Wat Yai Chai Mongkhon is open from 8 am to 5 pm daily and entry is 20฿ for foreigners

Wat Phra Si Sanphet (Wat Phra Sri Sanphet)

Wat Phra Si Sanphet is considered the most significant structure in Ayutthaya Historical Park.

It is a monastery temple complex within the Grand Palace grounds that was the model for the Bangkok temple that was built to contain the Emerald Buddha.

the Wat Phra Si Sanphet at sunset in the City Ayutthaya in the Province of Ayutthaya in Thailand
Wat Phra Si Sanphet at sunset

The temple was once part of the royal palace and is home to three imposing chedis (stupas) that contain the ashes of past kings.

The temple’s central courtyard is surrounded by impressive columns and stone Buddha images.

Wat Phra Si Sanphet is open from 8 am to 5 pm daily and entry is 20฿ for foreigners

If you want to see more of the city than its temples, you really need to stay overnight or for a few days.

Chao Sam Phraya National Museum

An air-conditioned escape from the sun is a damn good reason to schedule a visit to Chao Sam Phraya National Museum however spending some time here will help you gain a deeper understanding of the Ayutthaya period and the role it played in shaping modern-day Thailand.

Relics from Wat Ratchaburana and Wat Mahathat can be found at the Museum

The exhibits cover everything from ancient tools and weapons to intricately crafted artwork and sculptures.

The museum is open from 9 am-4 pm (5 pm on weekends) Tuesday to Sunday. The entry fee is 150฿.

How to get around Ayutthaya

Once you arrive in the ancient city, you will be inundated with taxi drivers and tuk-tuks. You could also choose to rent a bicycle for the day. If you are on a tight budget, this is the cheapest option but before you decide, have a good think about how hot it is!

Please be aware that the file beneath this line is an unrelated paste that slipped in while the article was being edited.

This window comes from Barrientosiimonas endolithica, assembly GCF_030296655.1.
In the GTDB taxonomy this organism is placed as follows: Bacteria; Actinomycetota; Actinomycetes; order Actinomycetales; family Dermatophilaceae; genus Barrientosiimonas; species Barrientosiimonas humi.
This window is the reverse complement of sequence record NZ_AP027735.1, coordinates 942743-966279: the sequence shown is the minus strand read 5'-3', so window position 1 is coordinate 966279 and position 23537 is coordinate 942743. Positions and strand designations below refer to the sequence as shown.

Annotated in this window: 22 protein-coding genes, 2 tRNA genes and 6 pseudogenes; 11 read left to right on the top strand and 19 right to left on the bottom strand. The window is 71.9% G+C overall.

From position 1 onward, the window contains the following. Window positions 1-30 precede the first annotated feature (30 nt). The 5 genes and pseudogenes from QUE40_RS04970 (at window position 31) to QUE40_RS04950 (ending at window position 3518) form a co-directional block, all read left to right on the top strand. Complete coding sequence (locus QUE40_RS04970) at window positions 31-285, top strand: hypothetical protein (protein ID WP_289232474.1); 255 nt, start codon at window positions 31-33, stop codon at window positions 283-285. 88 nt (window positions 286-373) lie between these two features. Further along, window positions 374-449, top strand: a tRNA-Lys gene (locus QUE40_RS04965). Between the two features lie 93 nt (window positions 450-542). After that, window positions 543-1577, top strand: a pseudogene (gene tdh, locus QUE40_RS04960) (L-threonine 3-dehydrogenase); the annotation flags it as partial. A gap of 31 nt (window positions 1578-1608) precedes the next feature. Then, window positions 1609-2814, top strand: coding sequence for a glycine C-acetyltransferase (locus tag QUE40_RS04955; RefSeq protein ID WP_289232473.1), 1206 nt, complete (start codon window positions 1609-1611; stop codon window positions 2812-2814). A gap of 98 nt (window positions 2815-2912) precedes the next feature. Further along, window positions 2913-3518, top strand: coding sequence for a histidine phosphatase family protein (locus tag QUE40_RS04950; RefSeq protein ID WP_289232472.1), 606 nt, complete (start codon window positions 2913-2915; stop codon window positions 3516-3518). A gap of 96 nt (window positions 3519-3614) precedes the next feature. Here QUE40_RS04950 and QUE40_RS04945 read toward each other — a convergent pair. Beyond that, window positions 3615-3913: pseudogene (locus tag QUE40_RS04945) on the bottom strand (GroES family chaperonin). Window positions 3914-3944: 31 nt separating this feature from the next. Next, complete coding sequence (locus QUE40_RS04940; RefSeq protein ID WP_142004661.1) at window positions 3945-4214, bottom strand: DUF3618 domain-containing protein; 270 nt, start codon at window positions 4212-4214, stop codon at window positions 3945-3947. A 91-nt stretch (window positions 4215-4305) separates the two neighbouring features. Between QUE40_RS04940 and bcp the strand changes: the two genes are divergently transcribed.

We went with a tuk-tuk driver on our first visit. It’s a fun way to see the sites and the drivers usually know the area very well.

How to choose the Best Ayutthaya Day Tours from Bangkok

If public bus, train, or driving yourself seems a hassle, an organised Bangkok to Ayutthaya tour is your best bet.

There are many Ayutthaya tours running from Bangkok daily. You can join a small group tour, book a private tour, travel by train to Ayutthaya station, and then join a local tour or even choose a tour that travels via the Chao Phraya river.

What are the benefits of going on an organized day trip?

  • You can usually organise a pickup and drop off at your accommodation with group tours
  • You will have a guide that will share information on the journey out to the Ayutthaya ancient site.
  • No need to spend the day trying to navigate google maps to find the temples you want to see
  • The entrance fee to the sights is usually included saving time queueing to pay.
  • Guided tours of the temples when you visit Ayutthaya historical park.

In no particular order, these are tours we think tick all the boxes.

Ayutthaya Day Tour from Bangkok by Boat

Best choice to avoid time on the highways

Sit back and relax on your journey from Bangkok to the Ayutthaya by luxury boat. As you cruise down the river, you can enjoy the breeze and take in the sights from the water.

When you reach Ayutthaya, you will explore ancient ruins of monasteries, popular temples, and palaces at a relaxing pace in an air-conditioned vehicle.

The Royal Palace at Bang Pa-In

At the end of the day, you will cruise back along the Chao Phraya River from Ayutthaya back to River City pier in Bangkok, enjoying a late buffet lunch along the way.

What sites does the Ayutthaya day tour by bus and boat include?

  • A 1.5hr guided tour of the remarkable Bang Pa-In Summer Palace
  • A guided tour of Wat Lokayasutharam, home of the biggest reclining Buddha in Ayutthaya
  • A guided tour of Wat Mahatat, where the head of a Buddha is tangled in a tree trunk and root